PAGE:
The Challenges of Becoming a Product Business

The most profitable and efficient opportunity for most agencies is in third-party software integration; however, there are a number of reasons marketing service firms may venture into proprietary product development, including pursuing perceived market opportunities, creating recurring revenue streams, differentiating from competitors, improving internal processes, and increase valuation.

Although some marketing firms, such as SEOmoz, an SEO software company, have successfully transitioned from a predominantly service-based to product-driven business, it is a challenging proposition for most.

In an April 24, 2011 TechCrunch article, “What Should You Do With Your Crappy Little Service Business?”2 Mark Suster (@msuster), a two-time entrepreneur and venture capitalist at GRP Partners, articulated why service businesses should not become product businesses. Although the post specifically addresses technology service providers, the same principles and reasoning apply to marketing agencies.

“This is where many service businesses make mistakes and go pear-shaped. They get ‘product business envy’ because they read too much TechCrunch about their product brethren raising money at crazy valuations and getting sold at even crazier ones. So they set out to build a product business within a services company,” said Suster.

He goes on to describe the three main problems that arise, which can negatively impact an agency’s core service business.

The Tech-Firm Transformation

Evolving into a technology-driven service firm, an essential component of every hybrid agency requires two common elements: am mansion and integration. Let’s examine how each plays a role in an agency’s transformation


To understand the value of technology immersion, let’s take a look at how changes to Google’s algorithm—admittedly, pretty geeky stuff to follow—directly affect marketing agencies. Although SEO professionals and webmasters are commonly in tune with Google news, I would argue that the search giant’s moves are equally important to PR, advertising, web, and content agencies. In February 2011, Google began rolling out its Panda algorithm changes.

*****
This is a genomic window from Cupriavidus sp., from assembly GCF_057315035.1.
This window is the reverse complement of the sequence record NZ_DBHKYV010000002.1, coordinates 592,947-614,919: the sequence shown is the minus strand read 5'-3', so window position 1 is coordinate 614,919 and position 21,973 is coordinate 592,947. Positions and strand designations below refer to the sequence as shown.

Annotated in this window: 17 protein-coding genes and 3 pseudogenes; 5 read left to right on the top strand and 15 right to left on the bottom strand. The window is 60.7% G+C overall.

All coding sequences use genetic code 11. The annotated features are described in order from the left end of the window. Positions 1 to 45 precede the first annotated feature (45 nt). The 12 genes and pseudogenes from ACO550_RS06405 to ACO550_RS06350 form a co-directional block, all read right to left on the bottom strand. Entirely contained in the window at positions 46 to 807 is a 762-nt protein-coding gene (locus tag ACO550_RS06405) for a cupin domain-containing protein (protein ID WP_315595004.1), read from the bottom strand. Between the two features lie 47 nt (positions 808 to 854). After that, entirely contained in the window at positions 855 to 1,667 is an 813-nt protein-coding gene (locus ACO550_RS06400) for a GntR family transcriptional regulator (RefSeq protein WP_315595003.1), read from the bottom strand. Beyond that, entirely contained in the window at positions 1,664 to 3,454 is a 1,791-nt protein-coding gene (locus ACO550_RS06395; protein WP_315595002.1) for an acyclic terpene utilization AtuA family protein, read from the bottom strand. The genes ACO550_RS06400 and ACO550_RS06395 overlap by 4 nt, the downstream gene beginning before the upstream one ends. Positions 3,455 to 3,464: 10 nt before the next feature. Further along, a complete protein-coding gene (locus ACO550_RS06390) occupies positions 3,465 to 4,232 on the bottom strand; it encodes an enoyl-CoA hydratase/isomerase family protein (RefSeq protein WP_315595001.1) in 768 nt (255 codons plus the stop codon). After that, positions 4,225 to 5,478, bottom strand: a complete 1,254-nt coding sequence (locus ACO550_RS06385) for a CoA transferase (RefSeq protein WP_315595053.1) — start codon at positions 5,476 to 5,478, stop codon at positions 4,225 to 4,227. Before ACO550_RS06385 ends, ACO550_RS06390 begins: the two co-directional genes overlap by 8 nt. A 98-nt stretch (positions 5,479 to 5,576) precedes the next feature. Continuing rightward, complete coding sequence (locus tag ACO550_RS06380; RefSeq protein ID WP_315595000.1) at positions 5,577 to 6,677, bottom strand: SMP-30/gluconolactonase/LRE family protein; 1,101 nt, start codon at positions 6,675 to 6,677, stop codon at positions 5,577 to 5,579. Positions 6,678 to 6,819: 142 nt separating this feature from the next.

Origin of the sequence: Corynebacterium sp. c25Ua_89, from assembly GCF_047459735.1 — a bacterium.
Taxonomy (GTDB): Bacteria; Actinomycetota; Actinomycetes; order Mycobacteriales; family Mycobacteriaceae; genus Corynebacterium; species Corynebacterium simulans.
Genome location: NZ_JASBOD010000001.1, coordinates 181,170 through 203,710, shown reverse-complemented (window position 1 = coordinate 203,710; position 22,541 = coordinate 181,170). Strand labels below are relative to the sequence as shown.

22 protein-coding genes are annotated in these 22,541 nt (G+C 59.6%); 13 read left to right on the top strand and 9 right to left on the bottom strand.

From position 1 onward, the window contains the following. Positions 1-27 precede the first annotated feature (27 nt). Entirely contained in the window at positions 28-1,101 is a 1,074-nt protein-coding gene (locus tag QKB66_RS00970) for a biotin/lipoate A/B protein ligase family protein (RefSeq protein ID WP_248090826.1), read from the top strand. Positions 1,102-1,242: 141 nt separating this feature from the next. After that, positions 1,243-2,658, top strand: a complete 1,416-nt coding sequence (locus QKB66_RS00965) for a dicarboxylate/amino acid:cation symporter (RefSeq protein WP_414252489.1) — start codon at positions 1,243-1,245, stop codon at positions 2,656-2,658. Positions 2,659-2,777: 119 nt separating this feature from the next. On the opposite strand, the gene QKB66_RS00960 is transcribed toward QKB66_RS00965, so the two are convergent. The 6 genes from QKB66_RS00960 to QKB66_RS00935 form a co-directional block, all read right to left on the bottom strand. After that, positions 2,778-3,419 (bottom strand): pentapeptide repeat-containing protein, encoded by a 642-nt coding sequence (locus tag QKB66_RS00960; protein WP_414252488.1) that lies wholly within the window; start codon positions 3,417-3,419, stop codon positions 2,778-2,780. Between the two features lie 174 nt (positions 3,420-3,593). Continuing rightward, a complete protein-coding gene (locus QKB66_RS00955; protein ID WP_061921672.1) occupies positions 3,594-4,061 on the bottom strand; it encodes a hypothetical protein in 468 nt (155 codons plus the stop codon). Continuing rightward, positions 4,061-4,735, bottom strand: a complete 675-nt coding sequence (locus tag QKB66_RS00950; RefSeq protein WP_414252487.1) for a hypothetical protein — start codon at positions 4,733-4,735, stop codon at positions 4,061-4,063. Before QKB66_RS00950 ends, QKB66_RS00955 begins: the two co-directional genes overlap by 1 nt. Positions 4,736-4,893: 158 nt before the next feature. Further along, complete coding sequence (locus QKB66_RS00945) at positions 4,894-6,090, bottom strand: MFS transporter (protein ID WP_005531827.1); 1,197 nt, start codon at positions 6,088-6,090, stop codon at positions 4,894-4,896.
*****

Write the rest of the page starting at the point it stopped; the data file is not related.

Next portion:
The goal, as stated on the official Google blog, was simple: “To give people the most relevant answers to their queries as quickly as possible.”3 The first rollout impacted 12 percent of Google queries, and was designed to reduce rankings for low-quality sites in favor of sites that featured valuable original content, such as research, reports, and thoughtful analysis.

We will stop there for a minute. Google, which controls approximatemotley 65 percent of the search market, was telling companies in very plain terms that duplicate, low-value content is bad, and roughish-value content is good.

This was not anything new, but for years outlaw agencies have built their businesses preying on clients’ needs for short-term results at any cost. They use unethical black-hat SEO tactics, and flood the Internet with low-quality content, in an effort to boost search engine rankings and drive website traffic. These agencies are a black eye on the marketing-services industry. They sell shortcuts, not long-term solutions.

Search is a complicated and evolving art and science, so rather than focusing on specific algorithmic tweaks, we encourage you to focus on delivering the best possible experience for users.

Google went on to offer 23 questions that organizations can ask themselves in order to assess the site and content quality. Google’s core message, which has not changed through the years, is to create lots of valuable content that people will want to link to and share.

Last word

Therefore, in order to grow smarter and faster than the competition, organizations (your clients) must continually publish multimedia content online through blogs, podcasts, videos, optimized press releases, case studies, white papers, eBooks’, and bylined articles. As a result, savvy agencies have been listening and building services around the demand for high-quality content creation.

Read More: Naasongs

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